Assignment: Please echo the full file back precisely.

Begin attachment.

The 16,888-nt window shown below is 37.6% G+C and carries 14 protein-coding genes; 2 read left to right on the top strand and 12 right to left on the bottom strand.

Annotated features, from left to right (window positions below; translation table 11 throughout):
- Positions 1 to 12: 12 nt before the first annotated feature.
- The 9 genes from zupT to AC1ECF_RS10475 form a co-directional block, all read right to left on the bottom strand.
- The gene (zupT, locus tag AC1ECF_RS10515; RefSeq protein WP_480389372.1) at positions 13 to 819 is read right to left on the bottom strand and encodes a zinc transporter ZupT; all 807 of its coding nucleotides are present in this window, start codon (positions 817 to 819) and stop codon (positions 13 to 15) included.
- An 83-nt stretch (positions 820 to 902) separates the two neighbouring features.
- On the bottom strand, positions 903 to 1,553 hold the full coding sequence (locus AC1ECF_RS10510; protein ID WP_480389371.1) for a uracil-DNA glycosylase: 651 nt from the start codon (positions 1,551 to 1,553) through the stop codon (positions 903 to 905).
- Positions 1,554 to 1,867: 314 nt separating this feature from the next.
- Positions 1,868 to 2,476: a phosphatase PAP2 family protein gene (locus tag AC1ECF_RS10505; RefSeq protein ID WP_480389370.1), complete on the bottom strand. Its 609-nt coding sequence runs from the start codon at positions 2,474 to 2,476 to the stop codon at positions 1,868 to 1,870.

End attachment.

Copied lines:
The 16,888-nt window shown below is 37.6% G+C and carries 14 protein-coding genes; 2 read left to right on the top strand and 12 right to left on the bottom strand.

Annotated features, from left to right (window positions below; translation table 11 throughout):
- Positions 1 to 12: 12 nt before the first annotated feature.
- The 9 genes from zupT to AC1ECF_RS10475 form a co-directional block, all read right to left on the bottom strand.
- The gene (zupT, locus tag AC1ECF_RS10515; RefSeq protein WP_480389372.1) at positions 13 to 819 is read right to left on the bottom strand and encodes a zinc transporter ZupT; all 807 of its coding nucleotides are present in this window, start codon (positions 817 to 819) and stop codon (positions 13 to 15) included.
- An 83-nt stretch (positions 820 to 902) separates the two neighbouring features.
- On the bottom strand, positions 903 to 1,553 hold the full coding sequence (locus AC1ECF_RS10510; protein ID WP_480389371.1) for a uracil-DNA glycosylase: 651 nt from the start codon (positions 1,551 to 1,553) through the stop codon (positions 903 to 905).
- Positions 1,554 to 1,867: 314 nt separating this feature from the next.
- Positions 1,868 to 2,476: a phosphatase PAP2 family protein gene (locus tag AC1ECF_RS10505; RefSeq protein ID WP_480389370.1), complete on the bottom strand. Its 609-nt coding sequence runs from the start codon at positions 2,474 to 2,476 to the stop codon at positions 1,868 to 1,870.